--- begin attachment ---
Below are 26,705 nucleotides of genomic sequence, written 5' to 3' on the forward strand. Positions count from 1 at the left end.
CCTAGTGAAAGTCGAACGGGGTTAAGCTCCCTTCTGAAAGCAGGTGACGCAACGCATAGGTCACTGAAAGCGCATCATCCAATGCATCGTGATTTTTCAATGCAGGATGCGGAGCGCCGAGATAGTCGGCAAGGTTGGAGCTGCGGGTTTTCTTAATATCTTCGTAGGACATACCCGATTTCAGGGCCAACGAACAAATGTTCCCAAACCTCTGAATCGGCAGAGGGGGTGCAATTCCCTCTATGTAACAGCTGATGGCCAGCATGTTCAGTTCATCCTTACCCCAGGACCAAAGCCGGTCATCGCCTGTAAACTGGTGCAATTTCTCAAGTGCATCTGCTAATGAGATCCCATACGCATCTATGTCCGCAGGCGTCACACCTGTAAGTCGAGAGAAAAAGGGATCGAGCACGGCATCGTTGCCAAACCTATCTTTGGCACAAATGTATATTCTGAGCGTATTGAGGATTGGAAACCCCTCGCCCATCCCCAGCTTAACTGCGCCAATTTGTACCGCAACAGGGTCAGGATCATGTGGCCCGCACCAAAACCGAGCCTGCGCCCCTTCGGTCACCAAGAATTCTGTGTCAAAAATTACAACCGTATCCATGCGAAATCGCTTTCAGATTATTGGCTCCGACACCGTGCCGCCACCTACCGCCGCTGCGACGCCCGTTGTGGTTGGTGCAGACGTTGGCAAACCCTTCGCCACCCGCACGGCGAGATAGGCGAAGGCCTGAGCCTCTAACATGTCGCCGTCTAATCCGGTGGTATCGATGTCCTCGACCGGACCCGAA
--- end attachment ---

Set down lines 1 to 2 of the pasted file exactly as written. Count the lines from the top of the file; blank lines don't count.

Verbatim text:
Below are 26,705 nucleotides of genomic sequence, written 5' to 3' on the forward strand. Positions count from 1 at the left end.
CCTAGTGAAAGTCGAACGGGGTTAAGCTCCCTTCTGAAAGCAGGTGACGCAACGCATAGGTCACTGAAAGCGCATCATCCAATGCATCGTGATTTTTCAATGCAGGATGCGGAGCGCCGAGATAGTCGGCAAGGTTGGAGCTGCGGGTTTTCTTAATATCTTCGTAGGACATACCCGATTTCAGGGCCAACGAACAAATGTTCCCAAACCTCTGAATCGGCAGAGGGGGTGCAATTCCCTCTATGTAACAGCTGATGGCCAGCATGTTCAGTTCATCCTTACCCCAGGACCAAAGCCGGTCATCGCCTGTAAACTGGTGCAATTTCTCAAGTGCATCTGCTAATGAGATCCCATACGCATCTATGTCCGCAGGCGTCACACCTGTAAGTCGAGAGAAAAAGGGATCGAGCACGGCATCGTTGCCAAACCTATCTTTGGCACAAATGTATATTCTGAGCGTATTGAGGATTGGAAACCCCTCGCCCATCCCCAGCTTAACTGCGCCAATTTGTACCGCAACAGGGTCAGGATCATGTGGCCCGCACCAAAACCGAGCCTGCGCCCCTTCGGTCACCAAGAATTCTGTGTCAAAAATTACAACCGTATCCATGCGAAATCGCTTTCAGATTATTGGCTCCGACACCGTGCCGCCACCTACCGCCGCTGCGACGCCCGTTGTGGTTGGTGCAGACGTTGGCAAACCCTTCGCCACCCGCACGGCGAGATAGGCGAAGGCCTGAGCCTCTAACATGTCGCCGTCTAATCCGGTGGTATCGATGTCCTCGACCGGACCCGAA